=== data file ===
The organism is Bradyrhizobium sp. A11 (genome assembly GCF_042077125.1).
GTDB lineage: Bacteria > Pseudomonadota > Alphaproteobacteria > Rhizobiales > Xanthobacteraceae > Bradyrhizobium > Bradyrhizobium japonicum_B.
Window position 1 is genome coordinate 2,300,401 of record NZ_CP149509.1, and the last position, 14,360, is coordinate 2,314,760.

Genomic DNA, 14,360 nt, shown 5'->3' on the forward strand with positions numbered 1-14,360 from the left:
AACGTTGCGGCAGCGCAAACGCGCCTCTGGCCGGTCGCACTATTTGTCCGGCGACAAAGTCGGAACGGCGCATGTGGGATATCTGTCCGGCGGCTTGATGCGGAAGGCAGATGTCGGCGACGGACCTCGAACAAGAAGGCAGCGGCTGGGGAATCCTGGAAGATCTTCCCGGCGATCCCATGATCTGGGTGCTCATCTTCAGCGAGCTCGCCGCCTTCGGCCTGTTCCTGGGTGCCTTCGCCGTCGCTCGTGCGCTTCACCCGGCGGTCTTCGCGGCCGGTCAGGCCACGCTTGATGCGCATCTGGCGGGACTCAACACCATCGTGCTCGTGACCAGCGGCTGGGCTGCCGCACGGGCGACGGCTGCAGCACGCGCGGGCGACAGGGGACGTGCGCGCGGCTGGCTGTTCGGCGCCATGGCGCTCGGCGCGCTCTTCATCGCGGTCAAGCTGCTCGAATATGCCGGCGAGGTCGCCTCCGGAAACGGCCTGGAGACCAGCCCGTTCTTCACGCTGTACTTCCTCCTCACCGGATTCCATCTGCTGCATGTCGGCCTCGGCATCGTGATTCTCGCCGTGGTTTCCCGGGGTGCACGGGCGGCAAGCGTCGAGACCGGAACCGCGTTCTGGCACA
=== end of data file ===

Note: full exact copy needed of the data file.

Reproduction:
The organism is Bradyrhizobium sp. A11 (genome assembly GCF_042077125.1).
GTDB lineage: Bacteria > Pseudomonadota > Alphaproteobacteria > Rhizobiales > Xanthobacteraceae > Bradyrhizobium > Bradyrhizobium japonicum_B.
Window position 1 is genome coordinate 2,300,401 of record NZ_CP149509.1, and the last position, 14,360, is coordinate 2,314,760.

Genomic DNA, 14,360 nt, shown 5'->3' on the forward strand with positions numbered 1-14,360 from the left:
AACGTTGCGGCAGCGCAAACGCGCCTCTGGCCGGTCGCACTATTTGTCCGGCGACAAAGTCGGAACGGCGCATGTGGGATATCTGTCCGGCGGCTTGATGCGGAAGGCAGATGTCGGCGACGGACCTCGAACAAGAAGGCAGCGGCTGGGGAATCCTGGAAGATCTTCCCGGCGATCCCATGATCTGGGTGCTCATCTTCAGCGAGCTCGCCGCCTTCGGCCTGTTCCTGGGTGCCTTCGCCGTCGCTCGTGCGCTTCACCCGGCGGTCTTCGCGGCCGGTCAGGCCACGCTTGATGCGCATCTGGCGGGACTCAACACCATCGTGCTCGTGACCAGCGGCTGGGCTGCCGCACGGGCGACGGCTGCAGCACGCGCGGGCGACAGGGGACGTGCGCGCGGCTGGCTGTTCGGCGCCATGGCGCTCGGCGCGCTCTTCATCGCGGTCAAGCTGCTCGAATATGCCGGCGAGGTCGCCTCCGGAAACGGCCTGGAGACCAGCCCGTTCTTCACGCTGTACTTCCTCCTCACCGGATTCCATCTGCTGCATGTCGGCCTCGGCATCGTGATTCTCGCCGTGGTTTCCCGGGGTGCACGGGCGGCAAGCGTCGAGACCGGAACCGCGTTCTGGCACA